The following are the prerequisites for adopting XP:
- Team agreement
- A collocated team
- On-site customers
- The right team size
- Use all XP practices
The team’s agreement to use XP is as important as management support. If team members do not want to use XP, it’s not likely to work. XP assumes that each team member’s willingness to adopt it. It is not a good practice to force the process on somebody who is resisting it.
XP relies on high-frequency and high-speed communication for most of its practices. To achieve that communication, the team members must sit together in the same room. (Source: Reproduced from Schuh, P .(2003). Integrating Agile Development in the Real World, 1st ed. USA: Charles River Media, Inc. p 280) The seating arrangement of a collocated team is based on a ’caves and
commons’ approach. The objective of this approach is to provide people access to ’commons’ where they can interact together, and ’caves’ where they can work alone.
On-site customers are essential to the success of an XP team. They, led by the product manager, decide which features the team will develop. These decisions impact the value of the software. Therefore, the customer is part of the development environment. Having an on-site customer is the best way to get immediate feedback. When the customers are on-site they can
answer queries immediately. When both customer and developers are guided by a reflective mode of thinking, they can improve their understanding of the software or application being developed. For example, when after some problem is corrected, the customer and the developers can reflect on their current understanding of the software or application and compare it with the understanding that preceded it. XP encourages short release cycles. Consider the problems when the customer only sees new releases of the software every few months. If there is considerable time in between feature releases, the customers cannot give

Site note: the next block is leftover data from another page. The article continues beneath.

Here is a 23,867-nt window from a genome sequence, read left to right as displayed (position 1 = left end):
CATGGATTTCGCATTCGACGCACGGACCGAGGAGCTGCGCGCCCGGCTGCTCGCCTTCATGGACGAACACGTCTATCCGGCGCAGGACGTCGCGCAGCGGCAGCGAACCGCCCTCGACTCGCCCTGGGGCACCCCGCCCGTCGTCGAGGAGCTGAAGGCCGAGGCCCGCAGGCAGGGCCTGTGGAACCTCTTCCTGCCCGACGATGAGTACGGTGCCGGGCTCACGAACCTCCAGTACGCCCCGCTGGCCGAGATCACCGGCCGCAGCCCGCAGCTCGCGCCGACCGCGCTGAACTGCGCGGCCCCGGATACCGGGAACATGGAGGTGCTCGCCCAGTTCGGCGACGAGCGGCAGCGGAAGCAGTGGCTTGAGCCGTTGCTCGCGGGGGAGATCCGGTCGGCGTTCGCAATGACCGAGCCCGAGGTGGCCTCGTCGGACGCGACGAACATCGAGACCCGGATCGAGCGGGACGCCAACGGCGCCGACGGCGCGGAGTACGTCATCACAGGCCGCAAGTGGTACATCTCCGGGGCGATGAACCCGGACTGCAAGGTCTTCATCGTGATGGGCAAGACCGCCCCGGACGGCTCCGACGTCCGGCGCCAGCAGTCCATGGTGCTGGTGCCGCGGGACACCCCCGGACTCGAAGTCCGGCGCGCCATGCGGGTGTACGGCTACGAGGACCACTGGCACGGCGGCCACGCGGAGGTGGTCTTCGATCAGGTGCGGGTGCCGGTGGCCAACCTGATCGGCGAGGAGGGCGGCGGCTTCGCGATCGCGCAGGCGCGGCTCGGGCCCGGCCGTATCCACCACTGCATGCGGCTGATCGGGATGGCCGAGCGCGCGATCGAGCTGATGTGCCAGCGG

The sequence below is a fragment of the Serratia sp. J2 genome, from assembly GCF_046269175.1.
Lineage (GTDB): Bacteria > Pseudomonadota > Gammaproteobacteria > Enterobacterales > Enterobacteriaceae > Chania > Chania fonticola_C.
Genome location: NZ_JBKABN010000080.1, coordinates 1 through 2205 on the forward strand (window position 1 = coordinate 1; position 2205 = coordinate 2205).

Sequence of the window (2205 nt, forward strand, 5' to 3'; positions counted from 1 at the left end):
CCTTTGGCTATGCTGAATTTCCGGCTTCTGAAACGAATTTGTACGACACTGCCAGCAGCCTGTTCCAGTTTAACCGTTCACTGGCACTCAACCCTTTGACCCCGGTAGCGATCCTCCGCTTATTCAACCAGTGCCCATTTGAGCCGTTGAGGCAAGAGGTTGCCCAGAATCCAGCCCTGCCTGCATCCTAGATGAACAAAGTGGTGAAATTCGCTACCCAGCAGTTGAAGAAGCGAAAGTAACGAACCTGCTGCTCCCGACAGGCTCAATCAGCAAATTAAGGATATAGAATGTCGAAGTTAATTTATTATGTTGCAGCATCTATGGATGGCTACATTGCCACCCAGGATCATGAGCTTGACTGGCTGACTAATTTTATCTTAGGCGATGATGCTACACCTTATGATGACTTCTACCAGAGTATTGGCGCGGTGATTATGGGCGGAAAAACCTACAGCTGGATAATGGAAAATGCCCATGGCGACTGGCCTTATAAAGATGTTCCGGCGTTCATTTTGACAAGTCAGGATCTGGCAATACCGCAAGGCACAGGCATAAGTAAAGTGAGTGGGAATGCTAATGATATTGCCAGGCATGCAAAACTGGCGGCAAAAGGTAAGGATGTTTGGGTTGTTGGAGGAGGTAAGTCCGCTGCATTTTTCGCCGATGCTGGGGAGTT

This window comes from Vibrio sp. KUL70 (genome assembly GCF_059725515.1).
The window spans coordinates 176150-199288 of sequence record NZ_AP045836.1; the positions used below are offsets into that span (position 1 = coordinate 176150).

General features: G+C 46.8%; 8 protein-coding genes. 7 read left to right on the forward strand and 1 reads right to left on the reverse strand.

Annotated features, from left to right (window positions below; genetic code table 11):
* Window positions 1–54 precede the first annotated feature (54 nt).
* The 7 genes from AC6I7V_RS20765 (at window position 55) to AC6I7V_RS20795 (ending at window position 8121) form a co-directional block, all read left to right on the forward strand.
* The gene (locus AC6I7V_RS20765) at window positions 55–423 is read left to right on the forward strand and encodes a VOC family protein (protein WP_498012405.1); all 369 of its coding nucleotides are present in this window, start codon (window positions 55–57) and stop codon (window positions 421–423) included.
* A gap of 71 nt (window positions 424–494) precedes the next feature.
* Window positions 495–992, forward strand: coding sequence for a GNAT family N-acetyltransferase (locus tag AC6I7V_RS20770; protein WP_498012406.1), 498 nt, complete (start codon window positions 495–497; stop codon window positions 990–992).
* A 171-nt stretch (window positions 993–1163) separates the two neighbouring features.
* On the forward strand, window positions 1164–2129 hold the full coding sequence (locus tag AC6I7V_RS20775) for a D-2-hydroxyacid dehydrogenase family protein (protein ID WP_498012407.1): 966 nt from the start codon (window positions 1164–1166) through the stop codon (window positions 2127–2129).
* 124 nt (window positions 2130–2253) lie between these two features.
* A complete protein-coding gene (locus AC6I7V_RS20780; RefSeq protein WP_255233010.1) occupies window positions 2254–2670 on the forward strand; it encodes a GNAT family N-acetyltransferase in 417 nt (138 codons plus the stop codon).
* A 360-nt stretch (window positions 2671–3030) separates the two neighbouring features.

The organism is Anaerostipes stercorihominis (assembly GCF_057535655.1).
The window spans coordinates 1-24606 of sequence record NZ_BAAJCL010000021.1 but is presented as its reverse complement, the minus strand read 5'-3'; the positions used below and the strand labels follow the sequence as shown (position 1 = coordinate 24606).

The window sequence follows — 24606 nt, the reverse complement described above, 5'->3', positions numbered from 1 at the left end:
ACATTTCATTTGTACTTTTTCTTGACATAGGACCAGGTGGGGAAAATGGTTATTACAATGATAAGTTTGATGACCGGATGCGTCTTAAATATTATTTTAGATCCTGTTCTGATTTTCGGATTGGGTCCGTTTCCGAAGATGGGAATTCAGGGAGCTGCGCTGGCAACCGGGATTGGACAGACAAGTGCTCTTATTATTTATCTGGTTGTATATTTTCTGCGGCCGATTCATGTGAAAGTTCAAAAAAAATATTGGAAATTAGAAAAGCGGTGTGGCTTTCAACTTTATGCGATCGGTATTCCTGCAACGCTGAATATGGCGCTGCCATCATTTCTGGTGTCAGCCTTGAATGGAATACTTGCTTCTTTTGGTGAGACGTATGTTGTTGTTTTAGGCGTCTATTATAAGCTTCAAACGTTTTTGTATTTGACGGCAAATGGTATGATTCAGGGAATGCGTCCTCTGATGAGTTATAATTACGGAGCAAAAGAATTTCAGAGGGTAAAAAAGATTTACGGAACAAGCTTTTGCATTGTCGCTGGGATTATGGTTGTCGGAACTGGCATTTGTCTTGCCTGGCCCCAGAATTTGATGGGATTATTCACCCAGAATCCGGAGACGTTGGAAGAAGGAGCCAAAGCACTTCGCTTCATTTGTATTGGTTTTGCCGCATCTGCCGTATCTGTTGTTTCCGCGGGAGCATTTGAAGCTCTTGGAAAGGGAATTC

real-time feedback to the programming team. Months of hard work may go waste if customers change their minds, or if the programmers do not deliver what is expected by the customer.
The right team size
According to the proponents of XP, certain factors make some projects well suited for this methodology. The first major issue is the size of the team. In general, XP is most effective in cases where small teams, of usually two to 12 programmers, are involved. Small teams are more flexible, and better able to adapt to changes than 50 or 100-person programming giant teams. An XP team cannot just have one member. It needs an even number of programmers due to the XP concept of pair programming. To use this approach, pair the team. Each pair must share a single computer and each person in the pair must focus on a different angle of the problem. While one developer types and actually applies and implements the code, the second
developer must check for syntax and spelling errors. The other developer must understand how the current module that is being developed fits into the whole work. The two developers in the pair alternate their roles as required and brainstorm on the best approach a particular problem.
Teams with less than four programmers may not have the intellectual diversity needed. They will also have difficulty using pair programming, which is a significant support mechanism in XP. However, large teams face challenges of coordination. Although experienced teams can handle those challenges efficiently, a new XP team may experience difficulties in the beginning.
Use all XP practices
XP utilizes all the resources of the project efficiently. It also ensures that every practice directly contributes to the development of valuable software.
- answered 6 years ago
- Gul Hafiz